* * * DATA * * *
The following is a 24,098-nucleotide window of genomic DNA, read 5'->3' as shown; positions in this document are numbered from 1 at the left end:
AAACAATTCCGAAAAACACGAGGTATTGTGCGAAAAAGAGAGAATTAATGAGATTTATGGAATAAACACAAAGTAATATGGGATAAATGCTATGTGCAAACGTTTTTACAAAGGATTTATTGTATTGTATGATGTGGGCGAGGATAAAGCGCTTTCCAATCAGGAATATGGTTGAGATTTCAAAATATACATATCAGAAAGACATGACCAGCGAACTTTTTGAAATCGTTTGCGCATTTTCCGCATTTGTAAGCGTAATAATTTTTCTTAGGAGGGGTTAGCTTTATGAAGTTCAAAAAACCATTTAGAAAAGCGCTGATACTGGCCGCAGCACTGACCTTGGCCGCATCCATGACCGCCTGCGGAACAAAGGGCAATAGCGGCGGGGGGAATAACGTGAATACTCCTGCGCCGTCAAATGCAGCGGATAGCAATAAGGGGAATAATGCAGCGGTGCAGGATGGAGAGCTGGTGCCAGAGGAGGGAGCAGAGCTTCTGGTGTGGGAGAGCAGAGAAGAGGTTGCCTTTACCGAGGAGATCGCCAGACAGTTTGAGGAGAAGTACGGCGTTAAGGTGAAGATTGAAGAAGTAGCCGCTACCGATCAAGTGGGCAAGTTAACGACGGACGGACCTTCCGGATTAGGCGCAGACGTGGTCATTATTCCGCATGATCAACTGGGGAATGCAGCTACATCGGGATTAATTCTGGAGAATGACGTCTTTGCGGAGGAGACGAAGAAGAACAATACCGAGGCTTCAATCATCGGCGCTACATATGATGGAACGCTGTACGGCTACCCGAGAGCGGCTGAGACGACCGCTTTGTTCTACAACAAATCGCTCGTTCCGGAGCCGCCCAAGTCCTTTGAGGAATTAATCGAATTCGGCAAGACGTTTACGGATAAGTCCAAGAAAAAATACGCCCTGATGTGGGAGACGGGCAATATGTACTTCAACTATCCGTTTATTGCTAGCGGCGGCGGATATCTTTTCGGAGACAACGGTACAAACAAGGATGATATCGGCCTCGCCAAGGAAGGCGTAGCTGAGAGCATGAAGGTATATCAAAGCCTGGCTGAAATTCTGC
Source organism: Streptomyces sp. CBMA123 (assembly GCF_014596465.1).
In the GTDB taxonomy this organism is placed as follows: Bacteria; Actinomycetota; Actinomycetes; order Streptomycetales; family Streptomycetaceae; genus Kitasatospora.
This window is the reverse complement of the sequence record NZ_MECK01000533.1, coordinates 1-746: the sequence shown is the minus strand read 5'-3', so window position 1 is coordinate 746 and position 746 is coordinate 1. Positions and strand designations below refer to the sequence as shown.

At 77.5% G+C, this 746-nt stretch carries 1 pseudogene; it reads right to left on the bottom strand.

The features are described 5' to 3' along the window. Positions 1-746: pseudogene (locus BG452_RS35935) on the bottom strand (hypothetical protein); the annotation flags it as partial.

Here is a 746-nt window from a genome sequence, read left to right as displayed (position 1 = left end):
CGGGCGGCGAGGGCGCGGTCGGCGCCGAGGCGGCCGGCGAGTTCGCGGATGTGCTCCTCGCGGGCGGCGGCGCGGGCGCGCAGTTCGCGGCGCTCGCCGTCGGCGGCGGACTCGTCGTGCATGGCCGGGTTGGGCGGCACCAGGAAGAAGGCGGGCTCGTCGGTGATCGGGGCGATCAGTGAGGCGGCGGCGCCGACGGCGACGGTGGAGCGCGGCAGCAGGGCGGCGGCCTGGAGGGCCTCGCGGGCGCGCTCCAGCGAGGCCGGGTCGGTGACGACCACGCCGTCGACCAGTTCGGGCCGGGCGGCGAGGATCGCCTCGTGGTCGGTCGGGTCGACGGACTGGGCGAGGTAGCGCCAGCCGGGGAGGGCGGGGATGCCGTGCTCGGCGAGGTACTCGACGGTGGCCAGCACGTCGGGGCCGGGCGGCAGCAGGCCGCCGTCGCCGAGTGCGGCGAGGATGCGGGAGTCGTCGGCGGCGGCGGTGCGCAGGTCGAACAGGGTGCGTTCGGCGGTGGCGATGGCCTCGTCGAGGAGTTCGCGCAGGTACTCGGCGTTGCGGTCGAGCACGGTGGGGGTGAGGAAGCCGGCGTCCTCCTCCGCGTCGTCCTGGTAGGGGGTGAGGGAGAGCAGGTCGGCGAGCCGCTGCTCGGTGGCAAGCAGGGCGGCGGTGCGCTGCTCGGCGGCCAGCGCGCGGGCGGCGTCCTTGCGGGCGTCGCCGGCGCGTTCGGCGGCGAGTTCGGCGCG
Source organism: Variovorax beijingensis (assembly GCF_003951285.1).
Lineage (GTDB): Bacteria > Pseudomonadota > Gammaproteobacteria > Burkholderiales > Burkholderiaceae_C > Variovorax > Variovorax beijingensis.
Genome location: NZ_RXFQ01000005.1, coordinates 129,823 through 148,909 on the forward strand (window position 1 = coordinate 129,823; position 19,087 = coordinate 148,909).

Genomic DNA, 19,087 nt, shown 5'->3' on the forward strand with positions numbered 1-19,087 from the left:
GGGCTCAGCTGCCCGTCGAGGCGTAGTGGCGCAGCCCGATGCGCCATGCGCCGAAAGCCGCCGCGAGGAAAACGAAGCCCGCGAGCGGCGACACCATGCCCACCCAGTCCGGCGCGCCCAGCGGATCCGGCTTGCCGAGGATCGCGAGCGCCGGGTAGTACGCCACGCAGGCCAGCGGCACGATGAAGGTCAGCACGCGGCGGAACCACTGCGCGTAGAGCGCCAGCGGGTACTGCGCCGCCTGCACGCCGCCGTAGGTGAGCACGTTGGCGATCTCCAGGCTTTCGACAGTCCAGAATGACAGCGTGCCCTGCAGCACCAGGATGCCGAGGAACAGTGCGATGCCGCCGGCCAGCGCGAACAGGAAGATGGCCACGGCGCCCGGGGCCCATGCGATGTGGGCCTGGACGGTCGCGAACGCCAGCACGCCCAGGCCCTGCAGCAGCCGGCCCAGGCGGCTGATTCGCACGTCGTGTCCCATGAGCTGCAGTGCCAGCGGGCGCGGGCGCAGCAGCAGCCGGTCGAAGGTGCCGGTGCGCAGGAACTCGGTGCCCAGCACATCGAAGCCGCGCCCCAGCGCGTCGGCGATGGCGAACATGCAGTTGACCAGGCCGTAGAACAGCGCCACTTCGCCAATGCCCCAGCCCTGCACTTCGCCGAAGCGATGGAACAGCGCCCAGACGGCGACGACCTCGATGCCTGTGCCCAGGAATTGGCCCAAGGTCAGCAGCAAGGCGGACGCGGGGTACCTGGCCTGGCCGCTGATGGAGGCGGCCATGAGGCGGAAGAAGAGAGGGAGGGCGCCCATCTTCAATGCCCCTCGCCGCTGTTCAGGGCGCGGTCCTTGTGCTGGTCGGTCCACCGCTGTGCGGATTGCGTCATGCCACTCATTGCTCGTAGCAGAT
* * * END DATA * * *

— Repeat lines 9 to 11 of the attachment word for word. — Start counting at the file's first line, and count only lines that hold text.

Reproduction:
CGGGCGGCGAGGGCGCGGTCGGCGCCGAGGCGGCCGGCGAGTTCGCGGATGTGCTCCTCGCGGGCGGCGGCGCGGGCGCGCAGTTCGCGGCGCTCGCCGTCGGCGGCGGACTCGTCGTGCATGGCCGGGTTGGGCGGCACCAGGAAGAAGGCGGGCTCGTCGGTGATCGGGGCGATCAGTGAGGCGGCGGCGCCGACGGCGACGGTGGAGCGCGGCAGCAGGGCGGCGGCCTGGAGGGCCTCGCGGGCGCGCTCCAGCGAGGCCGGGTCGGTGACGACCACGCCGTCGACCAGTTCGGGCCGGGCGGCGAGGATCGCCTCGTGGTCGGTCGGGTCGACGGACTGGGCGAGGTAGCGCCAGCCGGGGAGGGCGGGGATGCCGTGCTCGGCGAGGTACTCGACGGTGGCCAGCACGTCGGGGCCGGGCGGCAGCAGGCCGCCGTCGCCGAGTGCGGCGAGGATGCGGGAGTCGTCGGCGGCGGCGGTGCGCAGGTCGAACAGGGTGCGTTCGGCGGTGGCGATGGCCTCGTCGAGGAGTTCGCGCAGGTACTCGGCGTTGCGGTCGAGCACGGTGGGGGTGAGGAAGCCGGCGTCCTCCTCCGCGTCGTCCTGGTAGGGGGTGAGGGAGAGCAGGTCGGCGAGCCGCTGCTCGGTGGCAAGCAGGGCGGCGGTGCGCTGCTCGGCGGCCAGCGCGCGGGCGGCGTCCTTGCGGGCGTCGCCGGCGCGTTCGGCGGCGAGTTCGGCGCG
Source organism: Variovorax beijingensis (assembly GCF_003951285.1).
Lineage (GTDB): Bacteria > Pseudomonadota > Gammaproteobacteria > Burkholderiales > Burkholderiaceae_C > Variovorax > Variovorax beijingensis.